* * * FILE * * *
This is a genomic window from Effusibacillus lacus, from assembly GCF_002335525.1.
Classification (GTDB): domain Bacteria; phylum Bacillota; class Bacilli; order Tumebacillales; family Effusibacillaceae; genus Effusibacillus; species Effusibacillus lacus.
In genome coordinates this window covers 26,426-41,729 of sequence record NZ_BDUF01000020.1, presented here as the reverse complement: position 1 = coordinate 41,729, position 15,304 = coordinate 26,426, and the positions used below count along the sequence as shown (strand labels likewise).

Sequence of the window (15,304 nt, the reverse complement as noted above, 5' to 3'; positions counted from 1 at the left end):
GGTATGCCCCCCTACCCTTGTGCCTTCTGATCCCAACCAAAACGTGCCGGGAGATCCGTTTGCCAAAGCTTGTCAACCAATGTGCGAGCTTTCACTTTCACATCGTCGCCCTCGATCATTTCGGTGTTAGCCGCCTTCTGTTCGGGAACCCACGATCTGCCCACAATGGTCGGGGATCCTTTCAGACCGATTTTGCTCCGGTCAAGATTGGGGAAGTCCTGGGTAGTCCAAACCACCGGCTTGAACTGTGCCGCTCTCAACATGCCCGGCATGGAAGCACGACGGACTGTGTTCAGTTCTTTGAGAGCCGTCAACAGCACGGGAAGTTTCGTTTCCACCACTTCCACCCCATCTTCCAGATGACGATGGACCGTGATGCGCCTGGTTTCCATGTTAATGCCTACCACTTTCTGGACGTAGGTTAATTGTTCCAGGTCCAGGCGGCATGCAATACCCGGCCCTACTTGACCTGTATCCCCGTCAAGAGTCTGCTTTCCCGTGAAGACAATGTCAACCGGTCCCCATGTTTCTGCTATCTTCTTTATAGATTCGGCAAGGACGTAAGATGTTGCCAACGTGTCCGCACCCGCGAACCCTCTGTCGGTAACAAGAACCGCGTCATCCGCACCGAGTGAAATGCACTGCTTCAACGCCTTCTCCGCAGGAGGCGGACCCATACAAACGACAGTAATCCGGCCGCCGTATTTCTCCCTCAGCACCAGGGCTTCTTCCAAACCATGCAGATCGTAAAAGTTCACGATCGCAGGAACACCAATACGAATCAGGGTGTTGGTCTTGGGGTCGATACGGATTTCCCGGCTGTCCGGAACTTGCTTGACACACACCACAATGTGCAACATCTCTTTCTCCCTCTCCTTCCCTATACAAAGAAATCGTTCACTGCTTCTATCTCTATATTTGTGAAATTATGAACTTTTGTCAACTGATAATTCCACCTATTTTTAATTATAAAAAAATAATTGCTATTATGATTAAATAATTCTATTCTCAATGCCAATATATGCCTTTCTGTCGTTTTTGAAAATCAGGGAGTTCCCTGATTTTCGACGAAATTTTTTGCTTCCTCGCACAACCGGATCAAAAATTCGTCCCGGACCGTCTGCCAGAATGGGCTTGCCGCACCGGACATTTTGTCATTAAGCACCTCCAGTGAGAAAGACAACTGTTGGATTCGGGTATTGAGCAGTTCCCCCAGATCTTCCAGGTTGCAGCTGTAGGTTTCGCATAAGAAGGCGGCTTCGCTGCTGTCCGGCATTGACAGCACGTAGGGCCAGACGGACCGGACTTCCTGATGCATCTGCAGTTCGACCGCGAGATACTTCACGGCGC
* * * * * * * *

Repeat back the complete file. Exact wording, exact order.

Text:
This is a genomic window from Effusibacillus lacus, from assembly GCF_002335525.1.
Classification (GTDB): domain Bacteria; phylum Bacillota; class Bacilli; order Tumebacillales; family Effusibacillaceae; genus Effusibacillus; species Effusibacillus lacus.
In genome coordinates this window covers 26,426-41,729 of sequence record NZ_BDUF01000020.1, presented here as the reverse complement: position 1 = coordinate 41,729, position 15,304 = coordinate 26,426, and the positions used below count along the sequence as shown (strand labels likewise).

Sequence of the window (15,304 nt, the reverse complement as noted above, 5' to 3'; positions counted from 1 at the left end):
GGTATGCCCCCCTACCCTTGTGCCTTCTGATCCCAACCAAAACGTGCCGGGAGATCCGTTTGCCAAAGCTTGTCAACCAATGTGCGAGCTTTCACTTTCACATCGTCGCCCTCGATCATTTCGGTGTTAGCCGCCTTCTGTTCGGGAACCCACGATCTGCCCACAATGGTCGGGGATCCTTTCAGACCGATTTTGCTCCGGTCAAGATTGGGGAAGTCCTGGGTAGTCCAAACCACCGGCTTGAACTGTGCCGCTCTCAACATGCCCGGCATGGAAGCACGACGGACTGTGTTCAGTTCTTTGAGAGCCGTCAACAGCACGGGAAGTTTCGTTTCCACCACTTCCACCCCATCTTCCAGATGACGATGGACCGTGATGCGCCTGGTTTCCATGTTAATGCCTACCACTTTCTGGACGTAGGTTAATTGTTCCAGGTCCAGGCGGCATGCAATACCCGGCCCTACTTGACCTGTATCCCCGTCAAGAGTCTGCTTTCCCGTGAAGACAATGTCAACCGGTCCCCATGTTTCTGCTATCTTCTTTATAGATTCGGCAAGGACGTAAGATGTTGCCAACGTGTCCGCACCCGCGAACCCTCTGTCGGTAACAAGAACCGCGTCATCCGCACCGAGTGAAATGCACTGCTTCAACGCCTTCTCCGCAGGAGGCGGACCCATACAAACGACAGTAATCCGGCCGCCGTATTTCTCCCTCAGCACCAGGGCTTCTTCCAAACCATGCAGATCGTAAAAGTTCACGATCGCAGGAACACCAATACGAATCAGGGTGTTGGTCTTGGGGTCGATACGGATTTCCCGGCTGTCCGGAACTTGCTTGACACACACCACAATGTGCAACATCTCTTTCTCCCTCTCCTTCCCTATACAAAGAAATCGTTCACTGCTTCTATCTCTATATTTGTGAAATTATGAACTTTTGTCAACTGATAATTCCACCTATTTTTAATTATAAAAAAATAATTGCTATTATGATTAAATAATTCTATTCTCAATGCCAATATATGCCTTTCTGTCGTTTTTGAAAATCAGGGAGTTCCCTGATTTTCGACGAAATTTTTTGCTTCCTCGCACAACCGGATCAAAAATTCGTCCCGGACCGTCTGCCAGAATGGGCTTGCCGCACCGGACATTTTGTCATTAAGCACCTCCAGTGAGAAAGACAACTGTTGGATTCGGGTATTGAGCAGTTCCCCCAGATCTTCCAGGTTGCAGCTGTAGGTTTCGCATAAGAAGGCGGCTTCGCTGCTGTCCGGCATTGACAGCACGTAGGGCCAGACGGACCGGACTTCCTGATGCATCTGCAGTTCGACCGCGAGATACTTCACGGCGC